Earlier this month in our free facebook group for freelancers, Lisa had a question that we thought was worthy of a more in-depth answer:
“Can I include in-house work in my portfolio?”
Here’s exactly how she put it:
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I’ve been a graphic designer for some 17ish years now (yikes) & have decided to fly solo so I’m attempting to get my folio together. Some of my work I’m really very proud of & I’d like to display it but I’m wondering if I need permission from the studios where I produced it?
Whether or not you can put company projects in your portfolio is a serious question.
Like many of us, you most likely got your start working in-house at an agency, studio, or corporate office. Years later, you either get laid off or leave the job to become a freelance designer.
And whether you’re now on the prowl for a new in-house job or ready to start your own design business, it’s time to update the ol’ design portfolio.
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But can you legally include projects you did while working for someone else? If you worked for an agency, can you use agency work in your personal portfolio?
The purpose of this article is to answer your questions technically and legally. Please keep in mind: we’re freelancers. Not lawyers. So this is not official legal advice. You can use our friends at Lawgood for the really tough legal questions.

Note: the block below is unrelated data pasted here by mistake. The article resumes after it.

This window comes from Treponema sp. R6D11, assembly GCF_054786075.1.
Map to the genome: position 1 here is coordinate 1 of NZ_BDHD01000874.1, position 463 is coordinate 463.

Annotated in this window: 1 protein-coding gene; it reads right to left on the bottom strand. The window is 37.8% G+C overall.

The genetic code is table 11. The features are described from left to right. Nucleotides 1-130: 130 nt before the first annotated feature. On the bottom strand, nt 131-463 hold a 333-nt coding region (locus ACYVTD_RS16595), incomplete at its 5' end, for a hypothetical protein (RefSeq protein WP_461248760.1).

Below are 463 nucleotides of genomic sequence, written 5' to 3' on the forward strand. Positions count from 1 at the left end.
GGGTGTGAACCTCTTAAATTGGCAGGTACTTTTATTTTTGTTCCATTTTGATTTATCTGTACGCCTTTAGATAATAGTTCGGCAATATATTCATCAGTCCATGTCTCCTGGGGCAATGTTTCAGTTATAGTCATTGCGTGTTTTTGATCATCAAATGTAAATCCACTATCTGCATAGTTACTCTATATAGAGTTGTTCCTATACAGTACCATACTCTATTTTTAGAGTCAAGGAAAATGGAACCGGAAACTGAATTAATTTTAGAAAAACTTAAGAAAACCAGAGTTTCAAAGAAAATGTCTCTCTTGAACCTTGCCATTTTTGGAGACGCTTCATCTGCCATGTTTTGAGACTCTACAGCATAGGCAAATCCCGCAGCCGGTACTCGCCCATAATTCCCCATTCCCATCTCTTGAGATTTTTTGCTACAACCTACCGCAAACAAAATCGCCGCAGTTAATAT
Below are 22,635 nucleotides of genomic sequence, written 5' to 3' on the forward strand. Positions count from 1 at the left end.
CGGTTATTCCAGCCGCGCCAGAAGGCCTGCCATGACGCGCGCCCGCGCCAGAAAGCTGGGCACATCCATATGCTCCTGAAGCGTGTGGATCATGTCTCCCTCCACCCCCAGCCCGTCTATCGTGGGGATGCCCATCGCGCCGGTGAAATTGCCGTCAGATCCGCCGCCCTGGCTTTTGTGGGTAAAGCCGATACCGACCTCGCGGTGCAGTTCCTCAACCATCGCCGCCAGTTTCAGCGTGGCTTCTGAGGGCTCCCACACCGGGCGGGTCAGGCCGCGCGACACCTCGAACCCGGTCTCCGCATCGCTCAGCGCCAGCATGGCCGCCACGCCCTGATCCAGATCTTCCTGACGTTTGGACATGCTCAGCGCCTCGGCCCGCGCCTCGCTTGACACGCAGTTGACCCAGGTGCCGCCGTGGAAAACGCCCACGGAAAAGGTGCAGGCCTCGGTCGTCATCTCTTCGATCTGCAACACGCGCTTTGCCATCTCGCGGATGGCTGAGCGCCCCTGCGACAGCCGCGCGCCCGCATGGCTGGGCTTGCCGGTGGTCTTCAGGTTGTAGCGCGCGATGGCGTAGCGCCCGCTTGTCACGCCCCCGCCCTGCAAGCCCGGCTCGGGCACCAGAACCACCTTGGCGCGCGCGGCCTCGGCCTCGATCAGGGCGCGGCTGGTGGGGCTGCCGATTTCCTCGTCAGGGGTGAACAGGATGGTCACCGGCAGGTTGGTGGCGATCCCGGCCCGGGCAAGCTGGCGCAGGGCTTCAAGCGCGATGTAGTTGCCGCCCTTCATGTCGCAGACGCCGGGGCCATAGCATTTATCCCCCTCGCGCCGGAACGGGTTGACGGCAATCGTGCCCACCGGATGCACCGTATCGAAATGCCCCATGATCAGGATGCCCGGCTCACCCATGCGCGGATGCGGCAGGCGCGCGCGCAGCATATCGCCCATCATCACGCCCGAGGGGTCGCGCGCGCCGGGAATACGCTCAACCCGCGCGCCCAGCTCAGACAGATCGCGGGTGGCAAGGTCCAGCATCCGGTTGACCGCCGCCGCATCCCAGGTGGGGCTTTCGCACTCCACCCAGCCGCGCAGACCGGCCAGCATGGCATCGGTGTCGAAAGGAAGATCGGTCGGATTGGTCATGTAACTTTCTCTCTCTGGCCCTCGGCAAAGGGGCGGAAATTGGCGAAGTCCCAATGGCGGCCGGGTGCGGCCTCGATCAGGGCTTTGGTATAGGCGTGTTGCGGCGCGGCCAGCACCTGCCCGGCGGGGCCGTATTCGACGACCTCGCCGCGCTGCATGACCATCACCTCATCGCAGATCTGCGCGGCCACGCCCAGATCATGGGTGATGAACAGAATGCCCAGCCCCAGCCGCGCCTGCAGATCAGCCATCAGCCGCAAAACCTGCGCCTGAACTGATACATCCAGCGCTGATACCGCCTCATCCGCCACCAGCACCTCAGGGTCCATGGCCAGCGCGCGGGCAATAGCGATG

Now, back to the question: can you put company projects in your portfolio?
The answer is a little bit complicated: it depends.
It depends entirely on what your working arrangement was with your previous employer. But the most likely scenario is you were operating under a “work for hire” agreement with your employer.
“Work for hire” (according to the U.S. Copyright office—similar laws exist in various countries around the world) grants full copyright to the person or business who commissions or hires for the work itself.
More simply stated: anything you create while employed by someone else and “on the clock” is property of your employer.
Which means you technically need their permission to share, publish, or post their work.
If on the unlikely chance you didn’t sign a “work-for-hire” agreement when you were hired then you own the work yourself and can do as you please.
But the most likely scenario is that your former employer owns the work you created for them.
And even if you didn’t sign anything, the courts would most likely agree with your employer since most employee-employer relationships are “work-for-hire” by default.
That can seem a bit frustrating at face value. I mean, you created the work, shouldn’t you be allowed to include it in your portfolio. Instead of getting angry or frustrated, here’s our advice:
Our advice for putting company projects in your portfolio
There’s a simple way to get around this legal blockade that doesn’t give you permission to legally include agency work in your personal portfolio:
Just ask for permission.
It seems pretty simple, but it’s by far the simplest way to put previous work in your portfolio. We had a few fellow freelancers agree in the Facebook group too. Julia said:
I was nervous asking my past employer, but they were surprisingly supportive and allowed me to use almost everything I wanted.